Korean City Breaks: Seoul Seeker

Tripoto
23rd Jan 2014

A night glance of Seoul

Photo of A night glance of Seoul by Anvi

The general buzz of the town

Photo of The general buzz of the town by Anvi

The virtual Tesco

Photo of The virtual Tesco by Anvi

Sunset @ Seoul

Photo of Sunset @ Seoul by Anvi

Lights at the techno city

Photo of Lights at the techno city by Anvi

It's worth a visit

Photo of It's worth a visit by Anvi

Nightlife at Seoul

Photo of Nightlife at Seoul by Anvi

The future is bright, the future is here: in South Korea’s thrusting capital. I will quickly take you into the suddenly cool, hi – tech  neon metropolis that gave birth to Gangnam Style.

Decades ago, the sci-fi novelist William Gibson famously described Japan as ‘the global imagination’s default setting for the future’. Today, whether the global imagination knows it or not, it would more likely be South Korea. You only have to take the metro in Seoul to see why. Across from you will be a row of commuters glued to their giant Smartphones, possibly live streaming TV soaps in HD using the city’s ubiquitous broadband. This is a nation of frenzied early adopters, road testing the near future and then selling it to the rest of us.

Seoul may be 2,000 years old, but there are few signs of its history. This megalopolis, with the second largest metropolitan area in the world after Tokyo, is an instant city in the Asian mould. Driving in from the gleaming Incheon Airport, you cross an eerie hinterland of mudflats and mobile phone towers disguised as trees. And then you see row upon row of identical apartment blocks. These are what pass for suburbs here, not leafy villas but satellite towns with populations bigger than most European cities. Seoul’s intensity, its sheer vertical energy, is alien to the European sensibility.

In the permanent collection, among all the green Celadon pottery, I found an 18th century map of the city. With red vein-like streets, it charted a place that is now a tiny downtown zone in the new, steroidal metropolis. The map is ringed by mountains; these too have been swallowed by 21st century Seoul. It’s unusual to find cities with a population of 10 million on hilly terrain, but here they pop up unexpectedly through the sprawl. Cho had remarked that instead of architectural icons, Seoul had mountains. But apart from the topography, what remains of the streetscape painted on this tattered map?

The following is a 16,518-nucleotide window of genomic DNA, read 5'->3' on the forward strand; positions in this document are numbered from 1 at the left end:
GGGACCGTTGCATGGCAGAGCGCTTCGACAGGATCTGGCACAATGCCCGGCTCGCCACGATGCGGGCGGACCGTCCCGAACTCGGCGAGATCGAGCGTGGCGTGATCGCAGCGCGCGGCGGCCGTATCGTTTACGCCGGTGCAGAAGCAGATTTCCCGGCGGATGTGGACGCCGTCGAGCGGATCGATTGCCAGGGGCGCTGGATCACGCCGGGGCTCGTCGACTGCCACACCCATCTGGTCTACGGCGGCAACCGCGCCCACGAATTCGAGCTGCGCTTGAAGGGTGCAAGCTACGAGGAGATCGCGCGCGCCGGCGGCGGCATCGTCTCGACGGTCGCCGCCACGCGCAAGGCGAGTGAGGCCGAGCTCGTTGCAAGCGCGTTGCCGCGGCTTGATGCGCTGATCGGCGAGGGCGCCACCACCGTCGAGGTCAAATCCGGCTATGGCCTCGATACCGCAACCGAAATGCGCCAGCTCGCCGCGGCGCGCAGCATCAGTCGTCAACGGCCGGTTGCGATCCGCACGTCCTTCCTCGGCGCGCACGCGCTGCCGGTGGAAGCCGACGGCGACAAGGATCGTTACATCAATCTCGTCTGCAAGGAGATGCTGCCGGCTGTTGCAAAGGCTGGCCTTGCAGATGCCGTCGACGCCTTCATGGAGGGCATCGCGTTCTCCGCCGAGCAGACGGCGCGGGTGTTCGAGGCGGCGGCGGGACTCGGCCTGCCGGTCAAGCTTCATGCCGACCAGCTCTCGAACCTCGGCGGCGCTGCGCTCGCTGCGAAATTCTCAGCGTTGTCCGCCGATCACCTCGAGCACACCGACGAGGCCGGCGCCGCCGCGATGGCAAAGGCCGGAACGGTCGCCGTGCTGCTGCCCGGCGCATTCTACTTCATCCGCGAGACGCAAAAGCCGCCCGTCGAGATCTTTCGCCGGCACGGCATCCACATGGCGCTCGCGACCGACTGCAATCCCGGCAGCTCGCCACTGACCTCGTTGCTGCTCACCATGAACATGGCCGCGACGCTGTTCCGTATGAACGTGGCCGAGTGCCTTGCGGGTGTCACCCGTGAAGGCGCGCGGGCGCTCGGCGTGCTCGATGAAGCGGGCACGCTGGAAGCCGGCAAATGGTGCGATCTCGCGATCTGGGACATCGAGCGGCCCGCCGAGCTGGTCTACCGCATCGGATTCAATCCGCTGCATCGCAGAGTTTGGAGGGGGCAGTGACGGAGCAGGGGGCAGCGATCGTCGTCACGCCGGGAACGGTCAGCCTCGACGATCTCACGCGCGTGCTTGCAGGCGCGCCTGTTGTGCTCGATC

Technology and design have become mantras in Seoul. One of the fruits of its tenure as World Design Capital in 2010 is the Dongdaemun Design Park and Plaza, which is taking shape to the east of the city center. Created by British Iraqi architect Zaha Hadid, this suite of slug-like buildings conjures up a futuristic city. It’s not clear what’s supposed to go in them, but they’re a very public display of Seoul’s faith in design with a capital D. But beyond such displays, there are districts where a cooler vibe evokes Tokyo and London, oases in the generic mega city.
Photo of Dongdaemun, Seoul, South Korea by Anvi
A few blocks away, and far more institutional, is the Leeum Samsung Museum of Art. This trio of buildings, designed by Rem Koolhaas, Jean Nouvel and Mario Botta, is another dose of European architecture imported for local edification. When I visited, there was a retrospective of the Korean artist Do Ho Suh. His delicate designs made of diaphanous nylon recreate places he has diaphanous nylon recreate place he has lived in New York or Seoul, keeping them alive as physical memories. For some reason, I was forbidden from taking a notebook into the show. ‘No paper,’ said the attendant. Next to her was a placard announcing that you could download the exhibition guide to your phone by scanning the QR code. Another click down the timeline.